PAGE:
Is water the hidden agenda of land acquisition in Africa?

11 October 2011
P. Woodhouse and A. S. Ganho

Implicit in the global land grab is the potential for a major water grab. A study of sub-Saharan Africa raises concerns that  large-scale commercial agriculture could cause unforeseen but disproportionate impacts on access to water by small-scale producers.

Conclusion

In this paper we have argued that the water dimension of agricultural land acquisition in Africa has yet to be widely acknowledged, yet in all but the most humid of tropical agroclimatic zones, water is a key constraint and agricultural water management is a pre-requisite for commercial production.

While a requirement for irrigation is clear in some investment projects, such as those in the Sahel (some of which involve the construction of irrigation infrastructure) – even if the contractual terms of access to it are not – for a large number of projects in semi-arid or sub-humid zones the nature of water constraints have been largely ignored or obscured in both contractual disclosure and press reporting.

We have argued that seasonality, annual variation, and within-season interruptions characteristic of rainfall in Africa’s savannas mean that water management is fundamental to successful agriculture and evident in many indigenous farming systems that deploy techniques ranging from water conservation and harvesting to stream diversion and irrigation. However, the nature of water constraints is intermittent and highly specific to key moments in crop development, thus not predictable on the basis of indicators of annual total rainfall or runoff that are used in agroclimatic zoning exercises.

In reviewing the types of crops proposed by FDI projects we have concluded that many will necessarily involve development of water use, and associated infrastructure for storage and distribution of water. There are evidently potential benefits to other water users, including small-scale agricultural producers, if such infrastructure can provide new sources of water at times when green and/or blue water may be scarce.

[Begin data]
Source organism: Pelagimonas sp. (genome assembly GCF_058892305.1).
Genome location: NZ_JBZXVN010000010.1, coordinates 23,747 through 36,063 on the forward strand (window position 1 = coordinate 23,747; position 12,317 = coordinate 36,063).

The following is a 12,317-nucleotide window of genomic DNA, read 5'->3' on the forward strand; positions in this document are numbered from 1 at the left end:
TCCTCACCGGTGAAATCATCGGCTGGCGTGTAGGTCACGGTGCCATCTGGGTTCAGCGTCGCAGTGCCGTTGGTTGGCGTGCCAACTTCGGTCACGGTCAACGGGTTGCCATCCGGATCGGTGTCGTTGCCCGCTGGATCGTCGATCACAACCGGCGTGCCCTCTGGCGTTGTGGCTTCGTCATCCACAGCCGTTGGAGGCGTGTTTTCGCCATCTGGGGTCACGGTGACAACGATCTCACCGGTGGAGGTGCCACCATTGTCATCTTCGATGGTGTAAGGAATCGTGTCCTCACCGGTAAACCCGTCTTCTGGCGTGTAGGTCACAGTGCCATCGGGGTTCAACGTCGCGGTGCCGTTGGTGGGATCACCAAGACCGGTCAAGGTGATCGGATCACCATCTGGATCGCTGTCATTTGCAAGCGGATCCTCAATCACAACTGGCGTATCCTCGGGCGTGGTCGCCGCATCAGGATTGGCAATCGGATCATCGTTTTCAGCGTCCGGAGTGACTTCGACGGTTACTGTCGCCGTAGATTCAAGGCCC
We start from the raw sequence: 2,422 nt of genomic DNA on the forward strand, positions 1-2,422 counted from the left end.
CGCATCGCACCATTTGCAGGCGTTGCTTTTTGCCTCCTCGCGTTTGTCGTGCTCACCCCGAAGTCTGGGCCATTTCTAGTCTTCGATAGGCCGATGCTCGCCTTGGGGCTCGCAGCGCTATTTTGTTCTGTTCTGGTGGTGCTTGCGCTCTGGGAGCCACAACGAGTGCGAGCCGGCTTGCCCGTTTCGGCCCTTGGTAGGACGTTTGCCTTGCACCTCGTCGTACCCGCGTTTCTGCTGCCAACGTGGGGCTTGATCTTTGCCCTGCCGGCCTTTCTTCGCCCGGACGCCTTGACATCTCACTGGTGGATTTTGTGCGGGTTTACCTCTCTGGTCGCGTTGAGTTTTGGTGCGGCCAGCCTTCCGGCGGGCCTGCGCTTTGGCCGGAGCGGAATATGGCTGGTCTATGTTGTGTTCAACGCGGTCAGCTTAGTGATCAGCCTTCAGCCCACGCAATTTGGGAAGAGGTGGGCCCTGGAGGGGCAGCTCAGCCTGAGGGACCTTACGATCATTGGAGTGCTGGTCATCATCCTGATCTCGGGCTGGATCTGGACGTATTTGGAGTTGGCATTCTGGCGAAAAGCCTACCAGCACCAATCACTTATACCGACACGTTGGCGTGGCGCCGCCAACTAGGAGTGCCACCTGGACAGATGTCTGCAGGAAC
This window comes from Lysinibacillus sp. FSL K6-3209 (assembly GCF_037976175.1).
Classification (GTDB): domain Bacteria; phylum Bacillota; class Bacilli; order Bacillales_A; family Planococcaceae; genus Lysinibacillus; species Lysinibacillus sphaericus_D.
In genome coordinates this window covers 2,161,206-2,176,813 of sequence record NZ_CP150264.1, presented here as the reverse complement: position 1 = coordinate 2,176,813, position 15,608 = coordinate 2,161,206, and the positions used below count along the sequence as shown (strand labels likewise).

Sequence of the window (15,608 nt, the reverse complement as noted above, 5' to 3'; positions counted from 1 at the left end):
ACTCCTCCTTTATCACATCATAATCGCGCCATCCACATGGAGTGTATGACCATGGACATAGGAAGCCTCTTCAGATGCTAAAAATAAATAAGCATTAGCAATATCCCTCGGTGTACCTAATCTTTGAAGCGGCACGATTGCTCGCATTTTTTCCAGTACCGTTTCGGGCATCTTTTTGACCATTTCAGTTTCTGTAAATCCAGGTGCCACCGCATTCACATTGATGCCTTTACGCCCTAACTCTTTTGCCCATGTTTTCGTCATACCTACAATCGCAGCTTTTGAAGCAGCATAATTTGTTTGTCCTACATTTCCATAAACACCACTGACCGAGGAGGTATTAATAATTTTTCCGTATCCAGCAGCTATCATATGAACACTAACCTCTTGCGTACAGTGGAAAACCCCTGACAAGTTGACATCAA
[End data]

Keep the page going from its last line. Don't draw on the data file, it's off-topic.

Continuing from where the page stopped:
Yet there is also a high risk that new large-scale agricultural projects will have a negative impact on existing small-scale water users. This risk is heightened because the critical nature of water resources is highly specific to time and place, and thus measures such as annual rainfall or average river flow give no guide to likely impacts.

In the absence of more sophisticated understanding of how different types of water resources (e.g. riverbanks, swamplands, river flows) are used at different times of the year by different types of users, there is a risk that large-scale commercial agriculture will cause unforeseen but disproportionate damage to existing small-scale production systems.

This is likely even where existing small-scale water use has legal protection, because it may lack visibility, in part due to its small physical extent and (often) intermittent duration. 

A final aspect of the water dimension of large-scale land acquisitions is that impacts are likely to be far more extensive than might be anticipated from the area of land occupied. Unlike land which has a distinct spatial boundary, water use depends on flows through the landscape. Consequently, restriction or interruption of flows of water in an area occupied in one part of the landscape will have potentially widespread downstream impacts.

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